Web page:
[Image: “The Polecat UAV is pictured flying at 15,000 feet by a chaseplane. Polecat’s airframe was ‘laser printed’ rather than machined.” New Scientist Tech].
The same week we found out that jets of the future will be made with plastic, we also read that the U.S. military has been working toward printable airplanes – unmanned drones made by “rapid prototyping.” As New Scientist Tech reports: “In rapid prototyping, a three-dimensional design for a part – a wing strut, say – is fed from a computer-aided design (CAD) system to a microwave-oven-sized chamber dubbed a 3D printer. Inside the chamber, a computer steers two finely focussed, powerful laser beams at a polymer or metal powder, sintering it and fusing it layer by layer to form complex, solid 3D shapes.”
Of course, 3D printing is nothing new; several months ago, for instance, just about everyone in the universe learned that 3D buildings and cityscapes can be printed using images from Google Earth.
Even more strangely, you can also print fully-functioning body parts using “droplets of ‘bioink’,” which are “clumps of cells a few hundred micrometres in diameter.” In other words, if you “alternate layers of supporting gel, dubbed ‘biopaper’, with the bioink droplets,” and if you “build tubes that could serve as blood vessels, for instance,” then, through bio-printing, these will become the “successive rings containing muscle and endothelial cells, which line our arteries and veins.”
This Frankenstein-meets-Hewlett-Packard technology can be used to “print any desired structure.” Indeed, there are now “printing heads that extrude clumps of cells mechanically so that they emerge one by one from a micropipette. This results in a higher density of cells in the final printed structure, meaning that an authentic tissue structure can be created faster.” (What about a photocopier?) Finally, skeptics will benefit from learning that “cells seem to survive the printing process well. When layers of chicken heart cells were printed they quickly begin behaving as they would in a real organ. ‘After 19 hours or so, the whole structure starts to beat in a synchronous manner.'” (A bit more on this here).
The Oliver Twist of tomorrow, then, will be a poor boy, printed in obscurity…
So the question naturally arises: what if you were to combine all these? You’d get a vast, self-printing city-organism, whose skies are criss-crossed with machine-birds of prey; when buildings reach the age of senility, forgetting how many floors they contain, they are melted down into rivers of ink and pooled in living reservoirs to be printed once again; molds and fungi and architectural infections bloom, growing atop one another till new parasite structures form, small Gothic rooms in which the homeless live.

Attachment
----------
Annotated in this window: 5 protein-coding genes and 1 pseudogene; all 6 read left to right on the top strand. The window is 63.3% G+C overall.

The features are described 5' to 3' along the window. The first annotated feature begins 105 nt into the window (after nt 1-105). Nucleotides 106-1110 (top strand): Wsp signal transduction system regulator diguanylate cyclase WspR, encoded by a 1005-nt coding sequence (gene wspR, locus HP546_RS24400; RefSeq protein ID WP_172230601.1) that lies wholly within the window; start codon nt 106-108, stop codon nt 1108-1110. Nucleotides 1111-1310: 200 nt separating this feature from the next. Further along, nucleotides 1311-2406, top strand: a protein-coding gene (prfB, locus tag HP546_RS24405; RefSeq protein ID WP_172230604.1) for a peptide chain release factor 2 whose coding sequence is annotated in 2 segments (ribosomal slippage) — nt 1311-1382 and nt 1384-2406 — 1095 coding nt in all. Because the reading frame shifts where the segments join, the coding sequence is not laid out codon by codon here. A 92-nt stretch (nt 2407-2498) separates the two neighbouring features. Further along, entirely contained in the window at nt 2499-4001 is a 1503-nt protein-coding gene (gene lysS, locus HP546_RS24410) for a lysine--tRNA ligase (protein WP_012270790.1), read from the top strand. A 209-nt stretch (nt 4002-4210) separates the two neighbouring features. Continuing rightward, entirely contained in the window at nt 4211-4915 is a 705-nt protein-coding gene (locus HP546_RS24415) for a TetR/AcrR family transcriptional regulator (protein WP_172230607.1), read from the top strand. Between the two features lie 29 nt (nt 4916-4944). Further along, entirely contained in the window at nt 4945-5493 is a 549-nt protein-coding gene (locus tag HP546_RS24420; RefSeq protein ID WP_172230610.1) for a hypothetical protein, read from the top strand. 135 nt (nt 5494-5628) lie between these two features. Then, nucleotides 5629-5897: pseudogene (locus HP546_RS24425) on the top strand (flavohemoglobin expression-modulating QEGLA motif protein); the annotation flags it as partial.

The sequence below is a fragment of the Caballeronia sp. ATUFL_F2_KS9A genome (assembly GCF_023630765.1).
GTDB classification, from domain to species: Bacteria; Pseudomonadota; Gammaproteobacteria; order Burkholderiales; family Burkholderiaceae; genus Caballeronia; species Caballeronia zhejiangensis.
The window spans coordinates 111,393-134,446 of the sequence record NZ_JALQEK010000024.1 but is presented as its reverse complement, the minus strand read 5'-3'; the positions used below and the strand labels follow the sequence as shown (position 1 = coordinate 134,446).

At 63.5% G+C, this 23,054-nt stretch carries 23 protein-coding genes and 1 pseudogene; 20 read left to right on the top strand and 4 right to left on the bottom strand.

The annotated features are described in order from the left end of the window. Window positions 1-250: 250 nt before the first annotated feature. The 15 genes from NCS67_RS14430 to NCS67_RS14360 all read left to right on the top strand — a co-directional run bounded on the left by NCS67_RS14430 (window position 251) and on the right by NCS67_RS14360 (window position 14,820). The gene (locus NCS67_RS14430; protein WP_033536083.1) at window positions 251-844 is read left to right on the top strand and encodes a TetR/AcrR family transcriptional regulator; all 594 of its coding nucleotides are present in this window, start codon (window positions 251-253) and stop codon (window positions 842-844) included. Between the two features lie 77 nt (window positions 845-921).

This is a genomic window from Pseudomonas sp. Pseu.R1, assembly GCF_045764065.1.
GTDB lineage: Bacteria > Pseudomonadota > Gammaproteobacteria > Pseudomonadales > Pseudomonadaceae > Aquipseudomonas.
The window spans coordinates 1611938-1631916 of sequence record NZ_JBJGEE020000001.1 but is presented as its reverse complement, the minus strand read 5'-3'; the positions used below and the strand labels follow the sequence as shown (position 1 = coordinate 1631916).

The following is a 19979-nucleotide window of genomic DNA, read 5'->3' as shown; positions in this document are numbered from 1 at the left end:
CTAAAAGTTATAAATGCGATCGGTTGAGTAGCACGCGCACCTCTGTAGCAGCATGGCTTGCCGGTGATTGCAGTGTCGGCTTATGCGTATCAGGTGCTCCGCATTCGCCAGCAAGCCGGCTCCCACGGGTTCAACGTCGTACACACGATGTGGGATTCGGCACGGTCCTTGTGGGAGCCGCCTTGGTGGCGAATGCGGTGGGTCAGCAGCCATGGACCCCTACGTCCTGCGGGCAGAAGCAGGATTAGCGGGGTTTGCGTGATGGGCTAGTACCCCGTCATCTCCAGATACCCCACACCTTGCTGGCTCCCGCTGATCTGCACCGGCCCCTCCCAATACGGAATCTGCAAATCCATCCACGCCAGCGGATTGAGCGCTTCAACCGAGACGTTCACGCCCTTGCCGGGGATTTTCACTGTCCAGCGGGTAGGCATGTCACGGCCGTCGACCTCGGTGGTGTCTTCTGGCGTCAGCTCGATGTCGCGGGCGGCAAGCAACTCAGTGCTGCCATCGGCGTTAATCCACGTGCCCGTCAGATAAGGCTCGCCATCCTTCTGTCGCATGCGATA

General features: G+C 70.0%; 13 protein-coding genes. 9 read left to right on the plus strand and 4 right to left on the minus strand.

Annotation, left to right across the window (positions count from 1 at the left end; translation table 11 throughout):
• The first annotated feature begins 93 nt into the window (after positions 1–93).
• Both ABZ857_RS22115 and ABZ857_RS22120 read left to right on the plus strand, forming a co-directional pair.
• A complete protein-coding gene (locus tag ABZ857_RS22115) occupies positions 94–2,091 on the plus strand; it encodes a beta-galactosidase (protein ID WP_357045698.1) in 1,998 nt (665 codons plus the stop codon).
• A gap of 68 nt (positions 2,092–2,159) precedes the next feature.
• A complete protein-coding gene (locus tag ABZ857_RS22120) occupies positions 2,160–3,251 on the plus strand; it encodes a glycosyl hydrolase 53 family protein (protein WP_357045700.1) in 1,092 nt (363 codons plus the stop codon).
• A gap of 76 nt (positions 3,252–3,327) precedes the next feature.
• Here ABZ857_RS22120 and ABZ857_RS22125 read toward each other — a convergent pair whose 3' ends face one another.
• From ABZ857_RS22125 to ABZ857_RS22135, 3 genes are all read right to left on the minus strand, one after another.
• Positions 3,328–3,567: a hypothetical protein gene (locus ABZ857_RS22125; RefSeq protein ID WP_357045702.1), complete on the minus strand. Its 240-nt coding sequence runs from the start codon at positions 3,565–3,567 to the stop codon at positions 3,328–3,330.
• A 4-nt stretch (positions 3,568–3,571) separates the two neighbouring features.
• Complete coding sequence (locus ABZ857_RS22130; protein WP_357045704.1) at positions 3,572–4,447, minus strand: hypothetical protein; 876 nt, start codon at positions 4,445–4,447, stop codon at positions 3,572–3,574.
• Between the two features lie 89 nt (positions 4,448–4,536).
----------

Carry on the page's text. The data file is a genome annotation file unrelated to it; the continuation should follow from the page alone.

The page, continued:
All of which reminds me, somewhat disjunctively, of the following rather unoriginal statement: the default condition of all literary genres will soon be science-fiction. You simply will not be able to write about the world without incorporating these weird new technologies.
Science-fiction and social realism will become one and the same thing.
Look at the recent genre-defying work of Kazuo Ishiguro, Michel Houellebecq, David Mitchell, Rupert Thomson, Alex Garland; soon even Ian McEwan will be writing sci-fi. Note, as well, that whilst mainstream American literary novelists appear increasingly incapable of doing anything other than reimagining their own national past – Philip Roth, say, or the forthcoming Thomas Pynchon – as if endlessly recycling historical micro-narratives will result in something new – Anglo-European fiction appears to have accepted, with great success and enthusiasm, the futurist inclinations already so obvious in everyday life.
To be rather broad here – for instance, does Michael Cunningham invalidate my argument? do I even have an argument? – it seems that while British fiction in particular has already accounted for the slippage of contemporary life into sci-fi, even welcoming this phenomenon with a newfound literary ambition, mainstream American fiction is content simply to enroll itself in unnecessary MFA programs, writing 800-page novels about family farms, the period between WWI and II, shopping, or the supposedly “atmospheric” end of the 19th century.
Run-of-the-mill student architectural proposals are already more stimulating than most of today’s American novels. Architectural proposals have ideas.
Meanwhile, the rest of the world has already discovered the future, and it’s no real wonder that the U.S. publishing industry is in the midst of a kind of slow financial crisis. In fact, you only have to look at the ongoing revival of interest in Philip K. Dick – sci-fi novelist and volunteer FBI informant – to see that Americans don’t exactly lack a literary taste for the future; it’s just that all the wrong novels keep getting published here.
In any case, there are a million exceptions to this argument; feel free to rip it apart. For example, where does The Da Vinci Code fit in all this? Etc. etc.